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K. Lindsay Rakers
K. Lindsay Rakers
Attorney • (314) 588-8500

What I Love Most About Being a Lawyer


When I was younger, I was aware that my grandfather was a Judge (Judge Gail McWard) in Taylorville, Illinois (Christian County). I watched folks look up to my grandfather in that small town. Back then, being a lawyer was still a noble profession. Aside from meaning you likely made a good living, lawyers and judges were respected in the community for being stand-up citizens – giving back – doing something with their lives. As time has gone on, things have changed. Now we are in a place where lawyers are the subject of many jokes, where people shy away when they hear what we do for a living, where no longer are we respected, we are actually looked down upon. Why? I have many opinions about this but one of the biggest reasons is that we shoot ourselves in our own foot.

I am very vocal about "not liking insurance companies". For the most part, I find that insurance companies take advantage of people – insurance adjusters use their "power" and position to bully the injured into giving recorded statements, settling cheap, not hiring attorneys. But of course, there are some good insurance agents out there – there are some good attorneys out there who represent insurance companies respectfully. So I am part of the problem. I make generalizations about insurance companies due to my strong feelings and my past experiences and dealings with adjusters.

The public does the same thing with lawyers. And injured person may hire an attorney and have a horrible experience with that attorney. It leaves a bad taste in his mouth. He starts badmouthing lawyers in general and it catches on. We, as lawyers, are also rude to each other. Just because we are on opposite sides and have a job to protect our client doesn't mean we can't be kind to each other. There is nothing more annoying than lawyers yelling at other lawyers – it gives us a poor image. What else gives us a poor image? When we, as lawyers, do exactly what we are being criticized for doing. Take the recent elections, for example. We all criticize politicians for being dishonest and saying whatever is necessary to win an election and by slinging mud at the other candidate. We all witnessed this first hand as we watched various politicians do these exact things. We were relieved that the election came to an end – no more lies, no more mud slinging.

Likewise, with attorneys, we do ourselves no favors when we do exactly what people dislike about lawyers. When we yell at each other – when we fail to keep in contact with our clients and then take 40% of their settlement – when we do whatever it takes to get a case in the door including putting sleazy ads out for the public to see – we become exactly what they hate. And when we do that, we deserve the chatter, we deserve the critique.

What do I like most about being a lawyer? I control my own destiny. I like not being like the rest. I truly believe that I can make this profession better. I enjoy creating long lasting relationships with my clients. I enjoy getting to know other attorneys, even those on the opposite side of the case. I enjoy learning of new ways to use my law degree to connect with my community. I enjoy doing things within my power to be a part of a movement that is aimed at returning honor to this profession. Sure, when I take a case to a jury and the jury rules that my client is entitled to money, it is a fantastic feeling. Sure, when I argue a huge motion to a judge and I beat my opponent, it feels great. But nothing feels better than knowing I can practice law in an ethical, compassionate way. I look in the mirror and feel good. I sleep well at night. It isn't about how many cases I can handle at once, how many wins I have under my belt, how much money I make in a year. It's much, much more than that. And that's what I love about being a lawyer.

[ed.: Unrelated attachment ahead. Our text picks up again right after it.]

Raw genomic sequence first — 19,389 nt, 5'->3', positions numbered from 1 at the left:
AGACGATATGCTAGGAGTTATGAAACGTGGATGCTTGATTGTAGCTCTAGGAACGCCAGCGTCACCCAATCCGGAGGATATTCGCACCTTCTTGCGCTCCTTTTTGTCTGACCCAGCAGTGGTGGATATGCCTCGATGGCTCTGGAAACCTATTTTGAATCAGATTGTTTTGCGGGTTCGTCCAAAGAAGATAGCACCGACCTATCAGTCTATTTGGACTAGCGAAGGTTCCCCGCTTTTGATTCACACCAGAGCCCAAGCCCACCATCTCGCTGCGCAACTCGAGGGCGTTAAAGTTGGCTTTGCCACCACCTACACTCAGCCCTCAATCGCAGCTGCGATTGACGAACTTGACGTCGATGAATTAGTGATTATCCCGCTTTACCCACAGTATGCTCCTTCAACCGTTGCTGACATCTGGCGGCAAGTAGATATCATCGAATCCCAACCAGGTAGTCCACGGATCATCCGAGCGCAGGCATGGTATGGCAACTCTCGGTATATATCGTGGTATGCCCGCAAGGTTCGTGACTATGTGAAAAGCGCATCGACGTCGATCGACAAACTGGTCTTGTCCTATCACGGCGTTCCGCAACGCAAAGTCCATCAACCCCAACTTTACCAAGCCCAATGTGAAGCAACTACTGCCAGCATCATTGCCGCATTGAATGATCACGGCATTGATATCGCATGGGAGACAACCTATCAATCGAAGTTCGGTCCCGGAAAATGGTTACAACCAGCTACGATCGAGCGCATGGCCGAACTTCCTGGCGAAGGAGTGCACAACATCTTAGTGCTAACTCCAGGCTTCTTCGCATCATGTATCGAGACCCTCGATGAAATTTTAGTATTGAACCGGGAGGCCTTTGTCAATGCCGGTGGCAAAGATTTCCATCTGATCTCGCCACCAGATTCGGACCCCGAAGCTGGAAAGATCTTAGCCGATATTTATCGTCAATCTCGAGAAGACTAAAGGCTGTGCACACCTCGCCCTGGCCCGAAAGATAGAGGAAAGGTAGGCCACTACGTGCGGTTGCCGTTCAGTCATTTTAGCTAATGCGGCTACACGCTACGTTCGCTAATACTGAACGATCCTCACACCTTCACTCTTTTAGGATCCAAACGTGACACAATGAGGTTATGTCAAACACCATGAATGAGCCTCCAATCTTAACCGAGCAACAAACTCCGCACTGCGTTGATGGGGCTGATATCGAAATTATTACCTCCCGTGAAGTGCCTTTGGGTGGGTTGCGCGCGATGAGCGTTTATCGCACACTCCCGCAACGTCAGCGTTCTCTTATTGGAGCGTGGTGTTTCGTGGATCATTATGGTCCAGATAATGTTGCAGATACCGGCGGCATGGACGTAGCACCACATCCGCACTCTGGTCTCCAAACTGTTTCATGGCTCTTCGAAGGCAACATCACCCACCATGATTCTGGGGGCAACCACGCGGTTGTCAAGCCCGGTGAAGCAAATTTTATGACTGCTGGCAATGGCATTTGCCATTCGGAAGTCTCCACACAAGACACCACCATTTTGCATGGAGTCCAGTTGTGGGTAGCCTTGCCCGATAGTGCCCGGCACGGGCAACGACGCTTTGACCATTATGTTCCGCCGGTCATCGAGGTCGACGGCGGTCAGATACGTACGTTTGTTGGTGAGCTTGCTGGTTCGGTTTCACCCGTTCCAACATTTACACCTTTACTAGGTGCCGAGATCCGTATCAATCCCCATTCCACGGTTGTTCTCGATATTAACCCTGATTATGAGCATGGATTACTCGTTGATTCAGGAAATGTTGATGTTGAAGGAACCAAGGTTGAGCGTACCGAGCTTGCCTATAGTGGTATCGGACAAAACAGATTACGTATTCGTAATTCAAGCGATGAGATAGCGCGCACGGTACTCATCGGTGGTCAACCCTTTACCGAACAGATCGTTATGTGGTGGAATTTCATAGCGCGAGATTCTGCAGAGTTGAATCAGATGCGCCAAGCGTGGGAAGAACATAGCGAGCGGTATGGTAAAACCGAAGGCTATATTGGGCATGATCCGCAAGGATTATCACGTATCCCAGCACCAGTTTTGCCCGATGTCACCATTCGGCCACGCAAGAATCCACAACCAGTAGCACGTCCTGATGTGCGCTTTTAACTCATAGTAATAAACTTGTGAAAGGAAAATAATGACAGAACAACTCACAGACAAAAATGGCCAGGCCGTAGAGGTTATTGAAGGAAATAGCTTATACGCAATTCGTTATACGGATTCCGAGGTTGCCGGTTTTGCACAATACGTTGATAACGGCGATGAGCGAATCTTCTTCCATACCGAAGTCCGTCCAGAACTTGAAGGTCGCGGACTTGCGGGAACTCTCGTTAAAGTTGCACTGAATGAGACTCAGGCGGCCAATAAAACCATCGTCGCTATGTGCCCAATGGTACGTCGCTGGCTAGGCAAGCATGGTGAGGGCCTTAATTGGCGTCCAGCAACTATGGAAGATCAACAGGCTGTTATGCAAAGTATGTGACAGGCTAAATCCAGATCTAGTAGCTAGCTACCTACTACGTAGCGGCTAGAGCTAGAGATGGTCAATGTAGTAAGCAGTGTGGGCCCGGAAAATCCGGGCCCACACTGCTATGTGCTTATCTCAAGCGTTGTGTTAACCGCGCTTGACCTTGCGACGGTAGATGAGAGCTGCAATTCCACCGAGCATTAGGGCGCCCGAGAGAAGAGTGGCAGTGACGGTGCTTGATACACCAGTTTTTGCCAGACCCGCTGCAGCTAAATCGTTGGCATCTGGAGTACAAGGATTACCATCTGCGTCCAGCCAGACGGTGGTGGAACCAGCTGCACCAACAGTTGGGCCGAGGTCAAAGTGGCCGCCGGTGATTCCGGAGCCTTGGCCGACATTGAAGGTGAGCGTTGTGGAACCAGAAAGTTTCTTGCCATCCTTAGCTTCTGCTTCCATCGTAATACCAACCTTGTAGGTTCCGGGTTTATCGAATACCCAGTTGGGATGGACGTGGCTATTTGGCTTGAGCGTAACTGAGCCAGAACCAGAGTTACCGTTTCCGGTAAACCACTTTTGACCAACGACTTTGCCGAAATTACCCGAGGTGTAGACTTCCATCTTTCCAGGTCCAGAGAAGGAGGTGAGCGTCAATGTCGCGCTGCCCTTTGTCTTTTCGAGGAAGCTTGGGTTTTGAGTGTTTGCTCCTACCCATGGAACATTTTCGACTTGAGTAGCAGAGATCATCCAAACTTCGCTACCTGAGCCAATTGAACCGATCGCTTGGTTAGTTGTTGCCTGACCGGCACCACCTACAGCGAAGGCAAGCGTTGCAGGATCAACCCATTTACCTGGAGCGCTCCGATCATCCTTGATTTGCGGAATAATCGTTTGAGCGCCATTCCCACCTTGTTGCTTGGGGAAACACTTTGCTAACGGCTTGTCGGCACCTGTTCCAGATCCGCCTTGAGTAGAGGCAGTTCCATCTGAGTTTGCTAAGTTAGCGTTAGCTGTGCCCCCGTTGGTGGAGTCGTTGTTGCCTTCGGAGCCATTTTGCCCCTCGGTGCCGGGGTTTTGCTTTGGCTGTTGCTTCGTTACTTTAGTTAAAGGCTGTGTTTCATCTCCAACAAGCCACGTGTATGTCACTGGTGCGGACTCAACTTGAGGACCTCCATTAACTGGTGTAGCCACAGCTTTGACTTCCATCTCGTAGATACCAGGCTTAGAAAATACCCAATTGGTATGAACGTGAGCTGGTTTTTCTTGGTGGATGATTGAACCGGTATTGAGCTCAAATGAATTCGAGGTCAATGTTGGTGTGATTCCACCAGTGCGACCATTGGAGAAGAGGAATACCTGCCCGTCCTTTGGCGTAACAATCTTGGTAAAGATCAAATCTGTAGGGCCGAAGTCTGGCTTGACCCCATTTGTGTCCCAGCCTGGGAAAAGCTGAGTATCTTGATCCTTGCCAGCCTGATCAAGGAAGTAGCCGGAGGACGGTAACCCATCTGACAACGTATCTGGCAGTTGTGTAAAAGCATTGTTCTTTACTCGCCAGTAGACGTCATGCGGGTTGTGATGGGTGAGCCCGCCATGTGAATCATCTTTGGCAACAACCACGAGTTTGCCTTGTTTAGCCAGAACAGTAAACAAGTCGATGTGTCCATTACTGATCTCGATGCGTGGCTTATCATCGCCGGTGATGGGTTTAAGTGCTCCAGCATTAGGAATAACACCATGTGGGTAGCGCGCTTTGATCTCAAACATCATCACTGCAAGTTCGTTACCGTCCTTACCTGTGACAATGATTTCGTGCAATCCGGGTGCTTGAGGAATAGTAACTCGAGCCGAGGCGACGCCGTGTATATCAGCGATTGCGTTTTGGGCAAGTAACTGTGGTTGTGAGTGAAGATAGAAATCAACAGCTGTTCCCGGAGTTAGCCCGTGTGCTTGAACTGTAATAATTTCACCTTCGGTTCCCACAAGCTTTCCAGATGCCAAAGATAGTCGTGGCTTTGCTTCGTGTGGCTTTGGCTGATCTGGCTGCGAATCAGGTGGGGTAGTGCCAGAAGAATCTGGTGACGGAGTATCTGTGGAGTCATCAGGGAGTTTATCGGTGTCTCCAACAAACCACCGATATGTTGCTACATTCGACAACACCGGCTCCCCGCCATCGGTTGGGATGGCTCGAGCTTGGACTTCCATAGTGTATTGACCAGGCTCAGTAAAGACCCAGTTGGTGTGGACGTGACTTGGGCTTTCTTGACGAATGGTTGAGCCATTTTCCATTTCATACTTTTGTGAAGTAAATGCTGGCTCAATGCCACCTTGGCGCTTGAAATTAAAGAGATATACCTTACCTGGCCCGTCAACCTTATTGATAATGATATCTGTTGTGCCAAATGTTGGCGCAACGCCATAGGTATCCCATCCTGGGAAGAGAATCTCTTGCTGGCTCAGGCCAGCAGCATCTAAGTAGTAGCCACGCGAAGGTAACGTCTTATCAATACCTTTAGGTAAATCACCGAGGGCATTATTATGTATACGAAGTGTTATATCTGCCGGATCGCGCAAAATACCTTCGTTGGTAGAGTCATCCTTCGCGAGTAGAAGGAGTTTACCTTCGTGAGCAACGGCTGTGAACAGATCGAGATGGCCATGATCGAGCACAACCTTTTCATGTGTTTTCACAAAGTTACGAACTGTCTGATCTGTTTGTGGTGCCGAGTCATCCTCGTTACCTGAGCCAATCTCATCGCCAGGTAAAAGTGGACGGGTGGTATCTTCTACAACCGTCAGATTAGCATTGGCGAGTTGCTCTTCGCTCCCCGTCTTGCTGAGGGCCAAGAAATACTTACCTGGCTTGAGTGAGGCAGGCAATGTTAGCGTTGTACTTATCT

Lindsay Rakers, personal injury attorney in St. Louis, Missouri


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  1. jc says:
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    Linda – -I am one of the many clients that hates attorneys. My colleagues and I have been on the receiving end of many frivolous malpractice suits. Generally these suits are brought by incompetent plaintiff attorneys. Yes while the attorneys like to talk about incompetent doctors, plaintiff attorney shortcomings are legion! 80% of malpractice cases that go to trial are won by the defendant doctor. That means that plaintiff attorneys have an 80% failure rate! A rate of failure unmatched in American Industry! My medical malpractice carrier claims that they win 94% of their trial cases and 84% of their cases are dropped before trial. While a doctor has to undergo extensive credentialing before practicing in a hospital, a lawyer does not have to bother with that! Yep, right after passing the bar exam, a lawyer can sue a doctor the next day. Med Mal suits are highly complex and allowing a green lawyer to try the case is akin to allowing an intern to do complex neurosurgery the day after his internship – -no hospital would allow it! So if you really want to help the legal profession, how about insisting that your state bar association enact an internship or something so that plaintiff attorneys get some training before filing complex malpractice litigation. It would help us doctors and the public out immensely.